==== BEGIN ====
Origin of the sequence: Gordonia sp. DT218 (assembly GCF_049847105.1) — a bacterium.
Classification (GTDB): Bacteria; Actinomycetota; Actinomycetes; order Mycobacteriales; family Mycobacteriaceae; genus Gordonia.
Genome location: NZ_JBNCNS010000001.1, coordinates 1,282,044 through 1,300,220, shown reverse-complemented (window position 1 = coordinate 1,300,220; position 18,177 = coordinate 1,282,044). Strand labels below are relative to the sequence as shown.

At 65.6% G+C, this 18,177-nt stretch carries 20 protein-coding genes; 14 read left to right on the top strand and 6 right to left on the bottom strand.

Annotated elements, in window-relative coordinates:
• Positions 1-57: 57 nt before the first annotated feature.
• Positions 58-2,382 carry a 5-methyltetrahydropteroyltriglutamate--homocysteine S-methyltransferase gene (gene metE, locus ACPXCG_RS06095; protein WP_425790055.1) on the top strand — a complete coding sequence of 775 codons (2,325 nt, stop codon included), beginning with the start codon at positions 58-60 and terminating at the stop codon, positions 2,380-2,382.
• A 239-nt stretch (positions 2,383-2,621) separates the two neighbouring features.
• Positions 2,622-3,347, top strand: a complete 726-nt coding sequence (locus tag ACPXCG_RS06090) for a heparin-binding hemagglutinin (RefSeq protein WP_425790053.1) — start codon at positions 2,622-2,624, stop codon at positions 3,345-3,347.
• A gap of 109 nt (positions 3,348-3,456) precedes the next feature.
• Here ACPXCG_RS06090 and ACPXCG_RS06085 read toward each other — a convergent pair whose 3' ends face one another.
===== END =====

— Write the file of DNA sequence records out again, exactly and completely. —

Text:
Origin of the sequence: Gordonia sp. DT218 (assembly GCF_049847105.1) — a bacterium.
Classification (GTDB): Bacteria; Actinomycetota; Actinomycetes; order Mycobacteriales; family Mycobacteriaceae; genus Gordonia.
Genome location: NZ_JBNCNS010000001.1, coordinates 1,282,044 through 1,300,220, shown reverse-complemented (window position 1 = coordinate 1,300,220; position 18,177 = coordinate 1,282,044). Strand labels below are relative to the sequence as shown.

At 65.6% G+C, this 18,177-nt stretch carries 20 protein-coding genes; 14 read left to right on the top strand and 6 right to left on the bottom strand.

Annotated elements, in window-relative coordinates:
• Positions 1-57: 57 nt before the first annotated feature.
• Positions 58-2,382 carry a 5-methyltetrahydropteroyltriglutamate--homocysteine S-methyltransferase gene (gene metE, locus ACPXCG_RS06095; protein WP_425790055.1) on the top strand — a complete coding sequence of 775 codons (2,325 nt, stop codon included), beginning with the start codon at positions 58-60 and terminating at the stop codon, positions 2,380-2,382.
• A 239-nt stretch (positions 2,383-2,621) separates the two neighbouring features.
• Positions 2,622-3,347, top strand: a complete 726-nt coding sequence (locus tag ACPXCG_RS06090) for a heparin-binding hemagglutinin (RefSeq protein WP_425790053.1) — start codon at positions 2,622-2,624, stop codon at positions 3,345-3,347.
• A gap of 109 nt (positions 3,348-3,456) precedes the next feature.
• Here ACPXCG_RS06090 and ACPXCG_RS06085 read toward each other — a convergent pair whose 3' ends face one another.